Average house price in Uttlesford nears ten times average salary in 2016

PUBLISHED: 13:05 27 March 2017 | UPDATED: 08:52 29 March 2017

Halifax reports renewed confidence in the market following a period of decline (Photo: Archant)

Halifax reports renewed confidence in the market following a period of decline (Photo: Archant)

Archant

In 2016 the average house price in Uttlesford was almost ten times the average salary in the district, making it an increasingly difficult area for first time buyers to find a home and once more throwing a spotlight on housing need.

Sold sign in Hempstead. Photo: ARCHANTSold sign in Hempstead. Photo: ARCHANT

Last year the average salary in Uttlesford was £36,274 per annum in relation to an average house price of £355,000, a whopping 9.79 times the average salary.

With easy access to London and Cambridge in an idyllic countryside backdrop, towns like Saffron Walden and Great Dunmow and their outlying villages have been attracting London commuters and families seeking high quality education for their children, making Uttlesford one of the most expensive areas in the country to buy a home.

Uttlesford District councillor and former mayor of Saffron Walden, Heather Asker, said: “This is a very, very worrying kind of thing. Even at our level we question affordable housing.

“Because even if people go on 50:50 ownership they still have to find a £10,000 deposit and pay the mortgage, plus the rent on the other half.

“It means that single people are being singled out if they want to live on their own, as they have a right to do. And if young couples want to start a family then someone has to be earning about 50k.

“The current situation is making it totally unachievable for someone wanting to start on the ladder.

“With regard to property and people it’s going to be a very, very long haul before people can get into a position where they’re going to be able to afford housing.”

She added: “We need to reflect on social housing and that, maybe, is the key. This phenomenon is something the British market has very much created.

“With our private rental market you are covering the cost of the mortgage in effect, and the way forward has to be looking more in the direction of social housing; the situation requires an awful lot of input.”

The rental market and the high volume of investment buyers in the area are also contributing to driving up the cost of property in Uttlesford.

Sally Smales, senior negotiator and valuer at Mullucks Wells estate agent in Saffron Walden said: “House prices have been influenced by wealthier people moving to this area.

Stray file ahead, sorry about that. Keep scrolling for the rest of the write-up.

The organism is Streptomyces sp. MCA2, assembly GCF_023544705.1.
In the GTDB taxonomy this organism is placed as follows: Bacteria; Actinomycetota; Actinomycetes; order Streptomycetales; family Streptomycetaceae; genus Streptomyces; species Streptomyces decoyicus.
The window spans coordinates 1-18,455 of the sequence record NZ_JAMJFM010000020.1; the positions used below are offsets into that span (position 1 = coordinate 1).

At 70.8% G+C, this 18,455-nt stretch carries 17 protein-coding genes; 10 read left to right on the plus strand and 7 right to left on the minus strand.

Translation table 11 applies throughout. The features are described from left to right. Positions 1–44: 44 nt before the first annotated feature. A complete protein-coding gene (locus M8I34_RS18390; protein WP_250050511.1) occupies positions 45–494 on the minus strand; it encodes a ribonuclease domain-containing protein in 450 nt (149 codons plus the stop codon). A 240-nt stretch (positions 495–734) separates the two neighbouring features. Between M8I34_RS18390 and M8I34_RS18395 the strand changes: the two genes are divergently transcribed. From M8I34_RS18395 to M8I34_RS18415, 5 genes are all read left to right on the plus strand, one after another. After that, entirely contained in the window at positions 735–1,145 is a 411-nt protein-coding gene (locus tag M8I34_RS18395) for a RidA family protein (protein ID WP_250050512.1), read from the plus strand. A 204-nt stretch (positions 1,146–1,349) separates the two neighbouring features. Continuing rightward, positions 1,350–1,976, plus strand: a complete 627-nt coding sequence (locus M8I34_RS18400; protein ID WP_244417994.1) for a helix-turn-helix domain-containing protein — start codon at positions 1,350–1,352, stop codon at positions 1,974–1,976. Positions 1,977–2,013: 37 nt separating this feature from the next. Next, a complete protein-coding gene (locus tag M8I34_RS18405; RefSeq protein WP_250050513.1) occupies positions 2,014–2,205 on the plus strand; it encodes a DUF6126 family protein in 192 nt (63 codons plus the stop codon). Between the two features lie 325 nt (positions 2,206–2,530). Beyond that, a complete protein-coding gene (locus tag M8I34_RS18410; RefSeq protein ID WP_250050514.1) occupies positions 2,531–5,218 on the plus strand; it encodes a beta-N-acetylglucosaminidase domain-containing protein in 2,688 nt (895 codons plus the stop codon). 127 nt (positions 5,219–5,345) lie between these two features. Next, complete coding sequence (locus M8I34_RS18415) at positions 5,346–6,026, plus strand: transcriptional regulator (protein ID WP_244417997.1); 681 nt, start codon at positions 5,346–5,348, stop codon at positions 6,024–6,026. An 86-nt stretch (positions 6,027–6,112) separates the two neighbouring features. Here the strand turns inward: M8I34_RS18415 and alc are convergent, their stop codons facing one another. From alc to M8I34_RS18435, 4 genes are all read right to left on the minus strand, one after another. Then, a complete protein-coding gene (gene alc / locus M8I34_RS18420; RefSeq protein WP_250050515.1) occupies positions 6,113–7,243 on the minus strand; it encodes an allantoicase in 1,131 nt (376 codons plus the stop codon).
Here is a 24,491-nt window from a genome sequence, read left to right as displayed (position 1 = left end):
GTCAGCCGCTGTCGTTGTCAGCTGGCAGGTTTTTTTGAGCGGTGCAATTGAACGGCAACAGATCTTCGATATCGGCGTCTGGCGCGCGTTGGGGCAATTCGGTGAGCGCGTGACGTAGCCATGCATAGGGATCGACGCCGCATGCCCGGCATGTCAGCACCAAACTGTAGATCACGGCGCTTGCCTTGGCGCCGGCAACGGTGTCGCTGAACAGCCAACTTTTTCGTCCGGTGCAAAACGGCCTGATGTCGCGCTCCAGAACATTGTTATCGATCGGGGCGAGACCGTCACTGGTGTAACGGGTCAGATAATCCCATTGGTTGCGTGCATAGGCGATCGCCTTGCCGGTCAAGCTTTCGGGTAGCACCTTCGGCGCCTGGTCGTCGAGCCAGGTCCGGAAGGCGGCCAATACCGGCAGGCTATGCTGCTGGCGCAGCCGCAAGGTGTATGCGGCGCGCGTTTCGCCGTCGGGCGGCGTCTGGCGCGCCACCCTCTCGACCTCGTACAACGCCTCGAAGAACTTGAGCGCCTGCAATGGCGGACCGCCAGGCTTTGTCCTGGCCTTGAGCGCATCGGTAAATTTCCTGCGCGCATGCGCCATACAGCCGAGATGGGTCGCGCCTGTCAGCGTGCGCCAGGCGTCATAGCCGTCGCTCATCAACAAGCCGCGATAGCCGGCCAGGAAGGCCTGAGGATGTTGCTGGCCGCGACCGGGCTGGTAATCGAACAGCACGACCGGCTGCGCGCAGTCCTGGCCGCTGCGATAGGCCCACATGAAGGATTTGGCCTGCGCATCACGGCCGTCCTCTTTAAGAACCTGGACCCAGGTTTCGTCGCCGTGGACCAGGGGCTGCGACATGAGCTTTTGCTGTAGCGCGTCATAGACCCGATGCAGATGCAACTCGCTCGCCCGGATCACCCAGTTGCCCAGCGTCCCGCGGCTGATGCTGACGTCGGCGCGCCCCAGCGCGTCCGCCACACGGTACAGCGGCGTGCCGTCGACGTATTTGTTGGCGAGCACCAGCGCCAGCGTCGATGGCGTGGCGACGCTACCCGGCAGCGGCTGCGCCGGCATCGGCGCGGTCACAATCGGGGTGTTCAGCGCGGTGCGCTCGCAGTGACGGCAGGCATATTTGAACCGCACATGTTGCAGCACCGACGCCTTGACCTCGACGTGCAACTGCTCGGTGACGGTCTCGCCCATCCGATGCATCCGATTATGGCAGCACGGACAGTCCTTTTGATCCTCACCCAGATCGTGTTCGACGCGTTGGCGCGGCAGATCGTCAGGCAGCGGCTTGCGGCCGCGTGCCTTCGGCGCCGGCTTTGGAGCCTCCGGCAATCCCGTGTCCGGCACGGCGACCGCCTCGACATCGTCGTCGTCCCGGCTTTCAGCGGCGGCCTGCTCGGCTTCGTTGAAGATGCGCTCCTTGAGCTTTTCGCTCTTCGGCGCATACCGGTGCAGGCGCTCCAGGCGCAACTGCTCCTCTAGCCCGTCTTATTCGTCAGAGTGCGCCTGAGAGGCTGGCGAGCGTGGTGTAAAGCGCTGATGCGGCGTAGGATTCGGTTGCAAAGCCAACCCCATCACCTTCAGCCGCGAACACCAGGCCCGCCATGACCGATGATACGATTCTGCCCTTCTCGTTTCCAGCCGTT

“Prices in Saffron Walden have gone up by up to 10 percent per annum in the last few years, which is a lot to do with schooling which I think the whole town is very much aware of.

“The outlying commuter villages have gone up by up to 5 percent per annum in the last few years.”

Some buyers try to invest in multiple properties where possible in order to secure a future when pensions and the living-wage are not keeping up with the cost of living.

She added: “A lot of normal people might buy a second property, thinking about the future for their children or about earning a pension.”

In 2015 the gap between salary and housing price was even bigger, prices reaching a peek of 10.25 times the average salary, the biggest wage/price gap in the area in 15 years.

Julian Carder, director at estate agent Arkwright and Co, said: “There are actually more people looking to buy and fewer people selling, because of the cost of moving. Salaries haven’t gone up or caught up with inflation.

“People are moving into the area from London, and they are earning better salaries, Cambridge is also as big an influence as London.”

Earlier this month work began on the new Mortimers Gate development on the former Ridgeons site off Ashdon Road in Saffron Walden.

More than 162 homes will be built on the brownfield site, including one and two-bedroom flats and two to four-bedroom houses with 64 of the properties as affordable housing.

1 comment

  • Heather Asker makes some good points, but until we determine where 15,000 new homes will go, we will not have more social housing. UDC can't solve the situation on its own and it requires agreements with developers to leverage more social housing out of the new developments. Unfortunately, her party - Residents for Uttlesford - is going from ward to ward saying it will oppose all major housing development in the district. Not only is this cynical and not constructive, it doesn't help meet the needs of those on local incomes who can no longer afford to live in their communities,

    Report this comment

    Daniel Brett

    Friday, March 31, 2017

The views expressed in the above comments do not necessarily reflect the views of this site

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